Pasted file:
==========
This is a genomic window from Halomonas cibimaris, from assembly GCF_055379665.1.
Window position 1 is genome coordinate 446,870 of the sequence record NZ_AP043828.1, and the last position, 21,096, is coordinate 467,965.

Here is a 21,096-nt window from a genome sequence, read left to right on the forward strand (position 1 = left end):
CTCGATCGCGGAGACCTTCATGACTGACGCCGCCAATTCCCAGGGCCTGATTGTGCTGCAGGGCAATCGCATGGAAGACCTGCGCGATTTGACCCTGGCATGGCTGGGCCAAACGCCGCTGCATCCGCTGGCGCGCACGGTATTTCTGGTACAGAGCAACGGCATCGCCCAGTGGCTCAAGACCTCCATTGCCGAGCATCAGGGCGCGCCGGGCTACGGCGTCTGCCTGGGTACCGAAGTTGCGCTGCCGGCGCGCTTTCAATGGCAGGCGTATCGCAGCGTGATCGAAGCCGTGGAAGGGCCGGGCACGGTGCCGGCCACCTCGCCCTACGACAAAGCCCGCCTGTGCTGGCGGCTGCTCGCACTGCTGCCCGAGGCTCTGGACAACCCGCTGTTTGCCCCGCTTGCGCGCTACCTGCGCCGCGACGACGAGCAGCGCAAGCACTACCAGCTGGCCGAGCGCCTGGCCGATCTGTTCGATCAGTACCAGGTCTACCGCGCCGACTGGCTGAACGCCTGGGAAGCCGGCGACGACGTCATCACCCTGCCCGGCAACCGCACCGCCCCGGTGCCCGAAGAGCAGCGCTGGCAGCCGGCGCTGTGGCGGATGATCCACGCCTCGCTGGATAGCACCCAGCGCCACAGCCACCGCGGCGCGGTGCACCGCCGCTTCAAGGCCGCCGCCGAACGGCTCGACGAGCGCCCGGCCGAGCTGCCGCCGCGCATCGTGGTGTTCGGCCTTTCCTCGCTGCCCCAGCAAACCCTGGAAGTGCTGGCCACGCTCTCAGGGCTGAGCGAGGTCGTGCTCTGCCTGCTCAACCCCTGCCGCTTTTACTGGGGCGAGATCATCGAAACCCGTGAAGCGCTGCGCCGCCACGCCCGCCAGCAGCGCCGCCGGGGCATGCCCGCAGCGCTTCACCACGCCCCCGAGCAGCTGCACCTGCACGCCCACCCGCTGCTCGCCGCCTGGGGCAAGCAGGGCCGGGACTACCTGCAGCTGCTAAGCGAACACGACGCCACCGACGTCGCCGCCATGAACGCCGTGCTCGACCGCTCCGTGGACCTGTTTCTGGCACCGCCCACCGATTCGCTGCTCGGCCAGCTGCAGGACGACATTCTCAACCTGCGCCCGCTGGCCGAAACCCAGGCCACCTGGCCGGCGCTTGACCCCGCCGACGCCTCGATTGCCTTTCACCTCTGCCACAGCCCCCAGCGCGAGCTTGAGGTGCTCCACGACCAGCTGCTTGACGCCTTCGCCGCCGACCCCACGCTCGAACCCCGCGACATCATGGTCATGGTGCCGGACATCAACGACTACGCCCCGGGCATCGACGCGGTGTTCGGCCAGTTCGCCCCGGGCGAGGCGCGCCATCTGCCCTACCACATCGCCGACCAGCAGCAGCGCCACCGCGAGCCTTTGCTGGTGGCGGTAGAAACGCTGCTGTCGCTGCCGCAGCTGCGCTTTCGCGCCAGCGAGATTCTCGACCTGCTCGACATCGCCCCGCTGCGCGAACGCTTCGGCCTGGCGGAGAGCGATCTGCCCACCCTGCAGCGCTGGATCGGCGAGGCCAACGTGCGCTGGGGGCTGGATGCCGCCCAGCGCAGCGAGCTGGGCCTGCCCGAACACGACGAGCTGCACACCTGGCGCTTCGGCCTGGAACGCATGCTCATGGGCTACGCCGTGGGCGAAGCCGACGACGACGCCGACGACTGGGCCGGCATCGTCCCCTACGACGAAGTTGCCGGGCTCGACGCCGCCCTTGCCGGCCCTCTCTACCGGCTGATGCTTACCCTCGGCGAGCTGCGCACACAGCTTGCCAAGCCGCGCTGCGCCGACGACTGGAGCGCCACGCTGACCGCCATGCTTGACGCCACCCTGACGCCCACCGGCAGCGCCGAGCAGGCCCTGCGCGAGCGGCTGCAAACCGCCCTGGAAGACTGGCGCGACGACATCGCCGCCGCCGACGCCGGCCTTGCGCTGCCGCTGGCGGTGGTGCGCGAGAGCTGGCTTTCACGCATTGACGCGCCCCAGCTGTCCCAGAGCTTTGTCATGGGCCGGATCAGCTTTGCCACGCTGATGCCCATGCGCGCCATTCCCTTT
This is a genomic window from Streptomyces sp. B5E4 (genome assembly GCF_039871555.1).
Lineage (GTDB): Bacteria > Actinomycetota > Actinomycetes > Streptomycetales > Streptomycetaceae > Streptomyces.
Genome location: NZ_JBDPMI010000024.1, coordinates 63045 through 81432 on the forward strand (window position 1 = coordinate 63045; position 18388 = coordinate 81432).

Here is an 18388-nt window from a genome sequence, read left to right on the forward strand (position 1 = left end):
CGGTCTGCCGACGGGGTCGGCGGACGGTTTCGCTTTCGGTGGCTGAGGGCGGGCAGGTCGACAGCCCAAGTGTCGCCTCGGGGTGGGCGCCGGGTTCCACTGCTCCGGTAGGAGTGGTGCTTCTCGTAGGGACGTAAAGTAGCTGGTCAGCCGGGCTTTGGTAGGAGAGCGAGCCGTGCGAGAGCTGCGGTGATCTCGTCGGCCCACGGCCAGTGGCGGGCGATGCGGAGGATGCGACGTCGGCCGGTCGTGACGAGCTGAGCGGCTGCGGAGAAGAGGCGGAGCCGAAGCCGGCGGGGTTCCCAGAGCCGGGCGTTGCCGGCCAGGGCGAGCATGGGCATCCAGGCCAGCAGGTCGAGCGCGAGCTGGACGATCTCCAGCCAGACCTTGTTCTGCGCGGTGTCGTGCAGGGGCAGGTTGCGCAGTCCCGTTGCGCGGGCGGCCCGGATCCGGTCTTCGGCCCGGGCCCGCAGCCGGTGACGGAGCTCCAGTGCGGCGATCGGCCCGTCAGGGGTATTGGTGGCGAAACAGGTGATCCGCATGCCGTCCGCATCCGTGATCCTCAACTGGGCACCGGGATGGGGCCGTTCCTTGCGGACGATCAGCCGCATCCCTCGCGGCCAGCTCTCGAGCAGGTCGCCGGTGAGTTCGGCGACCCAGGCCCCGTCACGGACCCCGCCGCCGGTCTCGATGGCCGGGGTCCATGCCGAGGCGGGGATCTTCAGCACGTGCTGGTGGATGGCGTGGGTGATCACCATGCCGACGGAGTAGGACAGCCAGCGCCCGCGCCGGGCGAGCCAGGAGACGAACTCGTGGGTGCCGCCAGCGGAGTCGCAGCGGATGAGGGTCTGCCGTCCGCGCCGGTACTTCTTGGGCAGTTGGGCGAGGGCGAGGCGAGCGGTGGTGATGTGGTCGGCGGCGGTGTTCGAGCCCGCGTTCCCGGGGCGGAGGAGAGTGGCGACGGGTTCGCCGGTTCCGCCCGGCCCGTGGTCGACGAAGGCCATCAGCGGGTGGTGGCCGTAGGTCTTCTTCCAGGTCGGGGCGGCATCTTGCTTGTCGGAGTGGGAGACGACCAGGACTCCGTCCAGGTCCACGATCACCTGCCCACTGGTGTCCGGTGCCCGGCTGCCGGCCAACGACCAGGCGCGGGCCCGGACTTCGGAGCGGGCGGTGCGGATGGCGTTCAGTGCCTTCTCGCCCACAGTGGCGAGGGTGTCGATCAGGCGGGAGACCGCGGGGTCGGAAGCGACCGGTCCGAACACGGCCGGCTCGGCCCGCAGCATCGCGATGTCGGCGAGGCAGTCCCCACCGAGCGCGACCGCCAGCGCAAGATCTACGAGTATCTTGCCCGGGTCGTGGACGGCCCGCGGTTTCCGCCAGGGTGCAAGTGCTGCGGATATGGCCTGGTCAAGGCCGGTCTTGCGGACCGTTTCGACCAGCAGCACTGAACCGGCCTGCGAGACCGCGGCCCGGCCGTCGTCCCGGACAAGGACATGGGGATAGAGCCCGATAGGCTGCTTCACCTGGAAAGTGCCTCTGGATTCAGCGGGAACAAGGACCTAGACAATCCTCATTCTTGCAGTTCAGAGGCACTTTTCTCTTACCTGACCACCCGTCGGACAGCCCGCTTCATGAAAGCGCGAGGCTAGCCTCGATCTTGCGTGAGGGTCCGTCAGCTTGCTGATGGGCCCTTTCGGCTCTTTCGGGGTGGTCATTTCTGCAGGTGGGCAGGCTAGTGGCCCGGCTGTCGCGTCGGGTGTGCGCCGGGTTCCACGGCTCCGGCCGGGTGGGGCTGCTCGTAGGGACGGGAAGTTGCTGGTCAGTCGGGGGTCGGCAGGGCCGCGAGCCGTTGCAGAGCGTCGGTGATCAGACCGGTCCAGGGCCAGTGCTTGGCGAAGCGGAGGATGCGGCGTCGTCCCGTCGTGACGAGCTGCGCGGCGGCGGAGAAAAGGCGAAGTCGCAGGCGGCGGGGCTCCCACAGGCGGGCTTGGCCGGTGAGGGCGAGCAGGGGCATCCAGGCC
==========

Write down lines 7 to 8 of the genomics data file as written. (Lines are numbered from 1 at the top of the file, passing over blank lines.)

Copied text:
Genome location: NZ_JBDPMI010000024.1, coordinates 63045 through 81432 on the forward strand (window position 1 = coordinate 63045; position 18388 = coordinate 81432).

Here is an 18388-nt window from a genome sequence, read left to right on the forward strand (position 1 = left end):